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 Post subject: Thank you Suboxone
PostPosted: Tue Nov 17, 2015 2:30 pm 
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New to site. Just wanted to thank all discussions regarding information on suboxone. I've been off and on an average of 90 mg daily oxycodone habit for 5 years and found 4 8 mg suboxone tablets to help me with W/D. I came on here to figure out how much to take and when and I just can't believe I waited this long to try it. I feel great and it's Day 1. From all the great stories and help on here, I was able to figure out everything. Thank you!!!


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 Post subject: Looking for help...
PostPosted: Tue Nov 17, 2015 2:58 pm 
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Also...day 1 went well like I stated. Took 2 mg after waiting 13 hours after last dose and also used the COWS worksheet. Then waited 30 minutes. All symptoms were not gone so I took 2 more mg. Then waited 60 min to make sure it was all absorbed. Felt ok but took 2 mg more just to be safe. I probably could have just worked with 4 but wasn't sure. Any advice for day 2 aside from what I've already been reading on here?


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 Post subject: Re: Thank you Suboxone
PostPosted: Tue Nov 17, 2015 10:06 pm 
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No advice, but I'm happy for you! The relief of the obsession to use opioids is pretty amazing with buprenorphine... and as everyone here knows, I'm a huge fan of the medication. I think that people tend to take the relief that it provides for granted-- which is why I try to remind people that anyone can easily go back to where he/she started, simply be resuming opioid agonists. There is never anything lost with buprenorphine or Suboxone for that reason. Yet many people eventually want more... they want the medication to somehow reverse time, and erase the changes in memory and personality that were caused by addiction.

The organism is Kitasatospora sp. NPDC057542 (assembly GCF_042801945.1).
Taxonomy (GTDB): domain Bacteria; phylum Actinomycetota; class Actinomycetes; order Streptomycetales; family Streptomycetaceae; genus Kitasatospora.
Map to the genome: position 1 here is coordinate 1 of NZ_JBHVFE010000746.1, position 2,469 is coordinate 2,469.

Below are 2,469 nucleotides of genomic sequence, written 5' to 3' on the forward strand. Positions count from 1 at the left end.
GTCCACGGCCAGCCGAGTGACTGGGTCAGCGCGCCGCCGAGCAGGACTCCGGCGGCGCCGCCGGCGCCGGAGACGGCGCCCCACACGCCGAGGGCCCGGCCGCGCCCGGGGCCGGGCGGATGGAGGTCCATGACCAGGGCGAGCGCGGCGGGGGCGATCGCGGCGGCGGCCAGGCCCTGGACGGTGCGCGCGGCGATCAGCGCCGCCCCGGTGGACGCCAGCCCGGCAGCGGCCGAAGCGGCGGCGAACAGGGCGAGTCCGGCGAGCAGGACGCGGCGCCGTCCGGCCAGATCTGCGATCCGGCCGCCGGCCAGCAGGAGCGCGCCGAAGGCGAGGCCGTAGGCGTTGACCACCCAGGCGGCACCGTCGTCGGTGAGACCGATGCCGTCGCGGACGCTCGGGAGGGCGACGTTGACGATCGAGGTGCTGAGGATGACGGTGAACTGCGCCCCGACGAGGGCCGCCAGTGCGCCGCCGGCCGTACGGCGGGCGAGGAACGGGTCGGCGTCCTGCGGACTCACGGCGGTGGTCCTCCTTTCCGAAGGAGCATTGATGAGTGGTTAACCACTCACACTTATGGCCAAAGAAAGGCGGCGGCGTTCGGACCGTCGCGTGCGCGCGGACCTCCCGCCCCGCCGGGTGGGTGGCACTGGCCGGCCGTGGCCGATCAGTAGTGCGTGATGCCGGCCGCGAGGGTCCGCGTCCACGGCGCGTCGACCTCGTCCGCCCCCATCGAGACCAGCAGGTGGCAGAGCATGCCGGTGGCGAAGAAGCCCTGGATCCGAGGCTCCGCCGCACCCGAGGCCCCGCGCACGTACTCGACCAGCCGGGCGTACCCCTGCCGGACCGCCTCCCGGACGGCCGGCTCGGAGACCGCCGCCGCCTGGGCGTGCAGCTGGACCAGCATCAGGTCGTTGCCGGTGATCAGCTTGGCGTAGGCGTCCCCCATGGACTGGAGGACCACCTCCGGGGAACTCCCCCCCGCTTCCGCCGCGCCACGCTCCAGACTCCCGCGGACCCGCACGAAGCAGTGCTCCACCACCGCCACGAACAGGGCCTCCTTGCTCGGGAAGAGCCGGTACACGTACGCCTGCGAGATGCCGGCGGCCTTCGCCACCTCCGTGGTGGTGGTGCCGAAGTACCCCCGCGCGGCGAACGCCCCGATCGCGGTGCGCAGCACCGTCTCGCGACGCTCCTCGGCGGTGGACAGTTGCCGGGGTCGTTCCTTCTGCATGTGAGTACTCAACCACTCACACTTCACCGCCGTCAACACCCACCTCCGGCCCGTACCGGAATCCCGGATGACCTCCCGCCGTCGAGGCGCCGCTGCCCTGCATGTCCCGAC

If you do your best to change your life-- i.e. lose your using 'friends', reconnect with sober members of your family, improve your occupational status, grow your interests in things--- you will find yourself in a position, a year from now, that you can hardly even imagine. Of course many people on buprenorphine products continue to use agonists, and people who follow that path are less likely to die than they were before buprenorphine-- but find that life stays about the same. I hope you're in the former group, and that things go well!


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Fond Du Lac Psychiatry
Dr. Jeffrey Junig, M.D., Ph.D.

  • Board Certified Psychiatrist
  • Asst Clinical Professor, Medical College of Wisconsin

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